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Potential FATF grey listing of South Africa would result in more inflation and higher unemployment

Senior bank executives from several of the biggest institutions in South Africa have issued warnings about the possible effects of a FATF grey listing on the nation.

As a potential grey list judgment by the international banking watchdog approaches, their concerns come as the nation works to strengthen its anti-financial crime defenses.


Sim Tshabalala, chief executive of Standard Bank, told the Financial Times that adding South Africa on the list of "jurisdictions under increased monitoring list”, would “add to the increased cost of doing business."


"I’m sure it would cause more inflation, higher interest rates and higher unemployment," he continued. "Even wealthy South Africans would find it harder to invest offshore.”

The watchdog's forthcoming October meeting will determine if South Africa will be included on the list of prospective grey countries; a final decision is anticipated at the plenary meeting in February 2023.


In a "relay race" to improve the country's reputation, Mike Brown, the president of Nedbank, cautioned that "the weakest part of the South African system, by far, is the investigative and prosecutorial legs."


The Governor of South Africa's Central Bank reportedly pleaded with officials to take measures to save the nation from being put to the FATF's "grey list" in August.


After FATF gave the nation till October to strengthen its AML/CFT defenses, Lesetja Kganyago cautioned lawmakers that the ramifications of a grey listing would be "massive" in terms of their effects on the economy.


If it does not, South Africa may be added to the list of 23 countries with "strategic deficiencies," along with Pakistan, Syria, South Sudan, Turkey, and Myanmar.


"We have got to be able to treat this with urgency and demonstrate significant progress so that we could actually prevent a grey listing, or if we should be grey listed, we can come off that grey list within 12 months," he stated.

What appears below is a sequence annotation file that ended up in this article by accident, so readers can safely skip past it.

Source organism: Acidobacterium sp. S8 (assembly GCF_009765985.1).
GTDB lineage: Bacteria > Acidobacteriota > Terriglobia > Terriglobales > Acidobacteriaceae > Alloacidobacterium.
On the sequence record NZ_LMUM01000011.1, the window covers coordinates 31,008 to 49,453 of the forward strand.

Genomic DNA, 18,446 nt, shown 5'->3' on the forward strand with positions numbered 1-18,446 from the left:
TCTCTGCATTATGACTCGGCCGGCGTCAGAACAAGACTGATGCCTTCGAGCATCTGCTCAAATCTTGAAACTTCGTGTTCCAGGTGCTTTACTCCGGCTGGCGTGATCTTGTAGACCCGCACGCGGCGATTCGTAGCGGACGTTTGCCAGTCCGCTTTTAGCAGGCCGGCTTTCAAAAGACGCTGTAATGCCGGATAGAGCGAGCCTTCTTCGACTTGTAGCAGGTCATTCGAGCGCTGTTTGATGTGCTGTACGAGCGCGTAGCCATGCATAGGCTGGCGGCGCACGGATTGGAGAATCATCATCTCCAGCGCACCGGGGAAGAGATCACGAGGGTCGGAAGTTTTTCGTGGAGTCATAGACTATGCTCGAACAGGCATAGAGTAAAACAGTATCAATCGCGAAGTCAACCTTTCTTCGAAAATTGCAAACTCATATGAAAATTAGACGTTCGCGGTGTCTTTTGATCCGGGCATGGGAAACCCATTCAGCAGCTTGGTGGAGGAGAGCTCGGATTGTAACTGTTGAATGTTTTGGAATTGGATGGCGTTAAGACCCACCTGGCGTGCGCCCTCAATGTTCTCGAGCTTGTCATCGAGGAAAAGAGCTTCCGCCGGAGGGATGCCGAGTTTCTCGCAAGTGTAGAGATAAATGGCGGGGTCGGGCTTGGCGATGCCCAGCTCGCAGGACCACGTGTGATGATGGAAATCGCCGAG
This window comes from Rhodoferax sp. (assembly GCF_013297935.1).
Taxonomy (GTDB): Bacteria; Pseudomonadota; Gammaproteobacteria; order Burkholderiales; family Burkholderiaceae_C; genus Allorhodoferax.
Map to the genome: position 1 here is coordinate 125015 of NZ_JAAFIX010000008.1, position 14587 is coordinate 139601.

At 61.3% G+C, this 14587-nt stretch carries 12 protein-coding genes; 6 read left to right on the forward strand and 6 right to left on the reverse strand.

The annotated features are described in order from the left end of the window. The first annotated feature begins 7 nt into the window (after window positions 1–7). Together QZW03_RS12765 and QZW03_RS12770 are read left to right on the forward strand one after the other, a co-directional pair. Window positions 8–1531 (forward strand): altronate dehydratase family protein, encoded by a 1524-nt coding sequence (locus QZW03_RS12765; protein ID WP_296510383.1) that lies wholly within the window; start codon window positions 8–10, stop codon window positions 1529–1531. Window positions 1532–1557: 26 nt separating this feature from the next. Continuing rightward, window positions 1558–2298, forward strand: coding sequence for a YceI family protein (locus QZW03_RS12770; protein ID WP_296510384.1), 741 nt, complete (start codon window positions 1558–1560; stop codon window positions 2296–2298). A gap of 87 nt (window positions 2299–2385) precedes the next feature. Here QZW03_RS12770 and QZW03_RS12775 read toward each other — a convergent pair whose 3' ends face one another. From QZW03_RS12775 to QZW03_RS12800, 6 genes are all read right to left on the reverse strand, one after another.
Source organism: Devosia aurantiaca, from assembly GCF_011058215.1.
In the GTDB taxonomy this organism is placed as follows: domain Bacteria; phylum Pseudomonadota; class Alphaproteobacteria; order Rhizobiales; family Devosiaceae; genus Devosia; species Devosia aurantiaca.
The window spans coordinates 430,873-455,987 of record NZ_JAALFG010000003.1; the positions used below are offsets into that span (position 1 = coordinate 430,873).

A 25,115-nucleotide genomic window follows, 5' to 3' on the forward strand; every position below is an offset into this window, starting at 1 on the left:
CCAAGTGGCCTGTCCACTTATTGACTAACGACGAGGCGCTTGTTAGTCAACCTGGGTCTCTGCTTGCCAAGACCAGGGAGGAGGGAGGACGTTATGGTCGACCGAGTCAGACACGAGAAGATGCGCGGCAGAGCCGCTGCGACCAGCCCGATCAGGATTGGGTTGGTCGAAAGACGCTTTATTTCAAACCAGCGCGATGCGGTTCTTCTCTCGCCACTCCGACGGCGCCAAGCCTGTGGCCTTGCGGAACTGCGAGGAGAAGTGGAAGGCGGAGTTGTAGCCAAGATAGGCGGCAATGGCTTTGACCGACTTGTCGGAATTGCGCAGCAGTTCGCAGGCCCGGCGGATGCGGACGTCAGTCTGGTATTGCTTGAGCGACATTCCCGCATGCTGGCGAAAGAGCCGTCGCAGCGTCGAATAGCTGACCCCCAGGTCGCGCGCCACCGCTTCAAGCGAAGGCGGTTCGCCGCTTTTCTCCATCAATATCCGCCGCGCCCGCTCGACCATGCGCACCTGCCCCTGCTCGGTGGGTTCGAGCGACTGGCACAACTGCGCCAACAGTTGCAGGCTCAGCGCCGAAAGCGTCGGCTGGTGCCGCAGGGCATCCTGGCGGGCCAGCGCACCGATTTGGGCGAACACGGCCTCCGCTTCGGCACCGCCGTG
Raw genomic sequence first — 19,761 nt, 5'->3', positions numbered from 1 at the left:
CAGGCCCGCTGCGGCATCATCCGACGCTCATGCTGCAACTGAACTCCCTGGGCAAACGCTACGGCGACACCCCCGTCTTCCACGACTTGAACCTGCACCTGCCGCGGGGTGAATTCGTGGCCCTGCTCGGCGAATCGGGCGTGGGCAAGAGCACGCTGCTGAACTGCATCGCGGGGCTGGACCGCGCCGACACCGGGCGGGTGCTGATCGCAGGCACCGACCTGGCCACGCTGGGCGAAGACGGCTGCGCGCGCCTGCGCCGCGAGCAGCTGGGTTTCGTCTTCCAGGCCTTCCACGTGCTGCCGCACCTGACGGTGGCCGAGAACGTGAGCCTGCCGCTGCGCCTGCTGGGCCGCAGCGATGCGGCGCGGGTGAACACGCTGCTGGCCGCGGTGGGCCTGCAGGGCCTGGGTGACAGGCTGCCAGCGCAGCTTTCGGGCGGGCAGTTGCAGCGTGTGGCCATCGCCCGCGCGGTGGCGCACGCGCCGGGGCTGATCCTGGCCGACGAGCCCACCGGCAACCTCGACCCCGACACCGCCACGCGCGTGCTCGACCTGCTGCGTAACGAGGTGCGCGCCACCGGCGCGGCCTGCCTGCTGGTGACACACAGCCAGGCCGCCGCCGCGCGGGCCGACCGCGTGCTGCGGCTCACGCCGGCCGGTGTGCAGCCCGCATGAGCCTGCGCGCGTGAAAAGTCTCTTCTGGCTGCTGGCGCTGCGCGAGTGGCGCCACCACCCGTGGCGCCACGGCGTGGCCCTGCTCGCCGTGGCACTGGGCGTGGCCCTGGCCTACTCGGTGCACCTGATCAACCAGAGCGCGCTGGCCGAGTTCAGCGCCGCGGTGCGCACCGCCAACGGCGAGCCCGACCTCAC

"The country’s risk premium has already risen and not purely on this, so the implications for the economy are massive," he continued.


The Director General of the South African National Treasury issued a warning in July, stating that unless the country could "perform a few miracles," it was "almost certainly headed to be grey listed."


The sooner we take action, the better for us, Ismail Monomiat remarked at the joint sitting of the standing and select committees on finance of the South African Parliament. He also cautioned that the country was "well behind" current worldwide AML and CFT standards.


The FATF published a 238-page report in October outlining the shortcomings in South Africa's AML defenses at the time. The group stated in the executive summary that the nation had "suffered from a sustained period of ‘state capture’ which helped to generate substantial corruption proceeds and undermined key agencies with roles to combat such activity."


The organization came to the conclusion that South Africa has "serious shortcomings" in putting an effective system in place and failing to prosecute significant cases, despite having a "solid legal framework" to combat money laundering and terrorism funding.

By fLEXI tEAM

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